“The Book of Negroes” is a series of documents listing persons of African ancestry who were evacuated from the United States at the end of the American Revolution. One copy is held with the Guy Carlton Papers in The National Archives of Great Britain in London, England. The second copy, titled “Inspection Roll of Negroes New York, New York City Book No. 1 April 23-September 13, 1783,” is held in the United States National Archives in Washington, D.C. These rolls were compiled over a six month period by a group of British and American representatives who convened each Wednesday from April to September, 1783 at the Queens Head Tavern owned by Samuel Fraunces, a free black resident of New York who was born in St. Catherine’s, Jamaica.
The Book of Negroes was completed prior to November 25, 1783, which was designated as the date the British Army and Loyalists (pro-British residents of New York and other colonies) would depart for Canada. American slaveholders wanted to take possession of their human property who had fled to the British and whom they believed were promised to be repatriated by the Paris Peace Treaty of November 1782, which recognized American independence and officially ended the fighting between British and American forces. Sir Guy Carlton, the British commander in charge of the negotiations, however vowed that he would not surrender human property stating it was “A dishonorable violation of public faith.” Carlton proposed instead to compensate slave owners for their loss of property but no known compensation was made by Great Britain.
Samuel Jones, who later became comptroller for New York State, signed the documents on behalf of the United States. Signing for Loyalists were W.L. Smith, a future Chief Justice of the Canadian Supreme Court, along with Lt. Colonel Richard Armstrong of the Queen’s Rangers and Lt. Alexander McMillin of DeLancy’s 1st battalion. Armstrong and McMillan settled in New Brunswick along with many black Loyalists.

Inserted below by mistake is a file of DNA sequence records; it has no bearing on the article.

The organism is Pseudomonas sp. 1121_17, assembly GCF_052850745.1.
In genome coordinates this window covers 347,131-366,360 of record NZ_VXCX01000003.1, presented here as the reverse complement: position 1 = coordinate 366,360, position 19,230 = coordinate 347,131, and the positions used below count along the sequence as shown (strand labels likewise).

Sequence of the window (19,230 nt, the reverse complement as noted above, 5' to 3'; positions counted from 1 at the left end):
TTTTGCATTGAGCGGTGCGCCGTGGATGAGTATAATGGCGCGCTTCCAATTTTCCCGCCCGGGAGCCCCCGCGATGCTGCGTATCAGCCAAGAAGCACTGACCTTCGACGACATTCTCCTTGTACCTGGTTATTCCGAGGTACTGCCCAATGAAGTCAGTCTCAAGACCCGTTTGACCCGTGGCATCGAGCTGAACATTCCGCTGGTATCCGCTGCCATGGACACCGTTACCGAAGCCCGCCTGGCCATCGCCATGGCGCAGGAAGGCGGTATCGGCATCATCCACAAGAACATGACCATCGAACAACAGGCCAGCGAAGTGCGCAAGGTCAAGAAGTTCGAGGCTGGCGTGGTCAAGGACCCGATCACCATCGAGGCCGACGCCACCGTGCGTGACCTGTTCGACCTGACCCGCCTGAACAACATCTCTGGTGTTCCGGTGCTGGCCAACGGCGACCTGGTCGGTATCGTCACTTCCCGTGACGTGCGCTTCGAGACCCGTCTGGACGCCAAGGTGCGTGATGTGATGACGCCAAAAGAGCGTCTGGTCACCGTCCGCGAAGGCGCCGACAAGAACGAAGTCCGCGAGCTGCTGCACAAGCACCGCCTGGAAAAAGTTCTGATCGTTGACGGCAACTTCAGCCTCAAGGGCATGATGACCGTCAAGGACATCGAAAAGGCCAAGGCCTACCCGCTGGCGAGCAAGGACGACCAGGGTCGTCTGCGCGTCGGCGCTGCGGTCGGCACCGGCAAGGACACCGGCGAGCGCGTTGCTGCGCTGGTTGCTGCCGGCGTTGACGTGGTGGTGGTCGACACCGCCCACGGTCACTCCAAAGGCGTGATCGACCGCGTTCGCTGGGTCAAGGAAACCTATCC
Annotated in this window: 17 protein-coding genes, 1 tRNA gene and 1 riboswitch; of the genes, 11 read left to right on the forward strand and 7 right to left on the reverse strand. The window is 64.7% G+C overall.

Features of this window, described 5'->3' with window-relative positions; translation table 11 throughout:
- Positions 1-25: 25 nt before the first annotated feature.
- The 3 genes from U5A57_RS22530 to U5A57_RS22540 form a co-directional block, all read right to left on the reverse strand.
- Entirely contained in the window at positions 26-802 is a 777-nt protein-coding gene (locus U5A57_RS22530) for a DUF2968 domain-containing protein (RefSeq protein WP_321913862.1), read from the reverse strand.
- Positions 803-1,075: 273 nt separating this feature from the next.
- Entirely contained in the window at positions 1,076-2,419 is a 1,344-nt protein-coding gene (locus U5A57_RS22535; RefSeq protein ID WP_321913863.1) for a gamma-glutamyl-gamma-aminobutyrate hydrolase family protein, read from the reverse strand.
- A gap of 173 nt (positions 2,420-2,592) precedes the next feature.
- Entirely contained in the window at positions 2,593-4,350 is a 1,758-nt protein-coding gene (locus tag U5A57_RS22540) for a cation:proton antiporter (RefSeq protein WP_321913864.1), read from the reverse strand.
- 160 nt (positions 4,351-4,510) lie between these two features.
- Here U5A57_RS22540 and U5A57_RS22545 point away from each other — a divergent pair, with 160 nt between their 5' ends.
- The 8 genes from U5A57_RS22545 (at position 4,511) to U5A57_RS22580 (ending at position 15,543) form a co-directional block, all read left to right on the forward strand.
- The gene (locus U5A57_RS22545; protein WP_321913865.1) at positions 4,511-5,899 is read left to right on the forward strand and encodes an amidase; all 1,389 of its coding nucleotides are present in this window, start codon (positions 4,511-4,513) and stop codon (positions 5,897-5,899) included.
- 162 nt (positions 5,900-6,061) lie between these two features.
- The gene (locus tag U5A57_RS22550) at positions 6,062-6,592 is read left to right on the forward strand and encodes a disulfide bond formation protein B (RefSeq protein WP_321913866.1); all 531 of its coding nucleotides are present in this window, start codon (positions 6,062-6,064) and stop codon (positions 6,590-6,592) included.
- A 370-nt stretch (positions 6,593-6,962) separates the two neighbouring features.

The Book of Negroes, a document of over 200 pages, consisted of a ledger of individuals and where possible, short accounts of individual lives which included country of origin, free or enslaved status, dates, indentures, owners, status of owners (whether they were Loyalists or Patriots), descriptions of appearance, parents, race, and age. The informants included slave owners wanting compensation for runaways, military officers in command of black Loyalist regiments, civilian Loyalists, and those with freedom papers.
It is estimated that about 3,500 free black Loyalists left New York City with the total group of 35,000 bound for New Brunswick, Nova Scotia, and Prince Edward Island. There were also approximately 1,500 enslaved individuals who belonged to slaveholding Loyalists. Thus persons of African ancestry comprised nearly 15 percent of the Loyalist exodus to Canada.